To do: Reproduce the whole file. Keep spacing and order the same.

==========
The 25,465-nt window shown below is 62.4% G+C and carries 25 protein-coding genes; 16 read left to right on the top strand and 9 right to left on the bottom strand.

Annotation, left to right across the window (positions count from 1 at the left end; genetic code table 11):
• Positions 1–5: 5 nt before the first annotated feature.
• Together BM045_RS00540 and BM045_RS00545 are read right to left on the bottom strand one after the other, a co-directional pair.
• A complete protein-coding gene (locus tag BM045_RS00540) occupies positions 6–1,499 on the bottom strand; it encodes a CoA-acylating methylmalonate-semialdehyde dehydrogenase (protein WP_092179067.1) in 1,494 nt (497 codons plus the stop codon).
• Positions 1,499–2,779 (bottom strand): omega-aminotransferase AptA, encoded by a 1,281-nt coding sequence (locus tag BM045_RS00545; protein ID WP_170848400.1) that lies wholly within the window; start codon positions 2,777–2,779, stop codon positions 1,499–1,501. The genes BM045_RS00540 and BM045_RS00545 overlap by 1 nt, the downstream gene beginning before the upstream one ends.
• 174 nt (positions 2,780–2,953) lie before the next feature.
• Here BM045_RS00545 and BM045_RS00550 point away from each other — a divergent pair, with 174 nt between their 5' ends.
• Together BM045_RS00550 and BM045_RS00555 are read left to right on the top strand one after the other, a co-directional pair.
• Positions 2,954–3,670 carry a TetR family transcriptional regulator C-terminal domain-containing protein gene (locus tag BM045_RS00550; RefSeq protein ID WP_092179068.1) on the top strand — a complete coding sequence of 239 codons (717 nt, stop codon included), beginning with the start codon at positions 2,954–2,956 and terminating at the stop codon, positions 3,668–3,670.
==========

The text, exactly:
The 25,465-nt window shown below is 62.4% G+C and carries 25 protein-coding genes; 16 read left to right on the top strand and 9 right to left on the bottom strand.

Annotation, left to right across the window (positions count from 1 at the left end; genetic code table 11):
• Positions 1–5: 5 nt before the first annotated feature.
• Together BM045_RS00540 and BM045_RS00545 are read right to left on the bottom strand one after the other, a co-directional pair.
• A complete protein-coding gene (locus tag BM045_RS00540) occupies positions 6–1,499 on the bottom strand; it encodes a CoA-acylating methylmalonate-semialdehyde dehydrogenase (protein WP_092179067.1) in 1,494 nt (497 codons plus the stop codon).
• Positions 1,499–2,779 (bottom strand): omega-aminotransferase AptA, encoded by a 1,281-nt coding sequence (locus tag BM045_RS00545; protein ID WP_170848400.1) that lies wholly within the window; start codon positions 2,777–2,779, stop codon positions 1,499–1,501. The genes BM045_RS00540 and BM045_RS00545 overlap by 1 nt, the downstream gene beginning before the upstream one ends.
• 174 nt (positions 2,780–2,953) lie before the next feature.
• Here BM045_RS00545 and BM045_RS00550 point away from each other — a divergent pair, with 174 nt between their 5' ends.
• Together BM045_RS00550 and BM045_RS00555 are read left to right on the top strand one after the other, a co-directional pair.
• Positions 2,954–3,670 carry a TetR family transcriptional regulator C-terminal domain-containing protein gene (locus tag BM045_RS00550; RefSeq protein ID WP_092179068.1) on the top strand — a complete coding sequence of 239 codons (717 nt, stop codon included), beginning with the start codon at positions 2,954–2,956 and terminating at the stop codon, positions 3,668–3,670.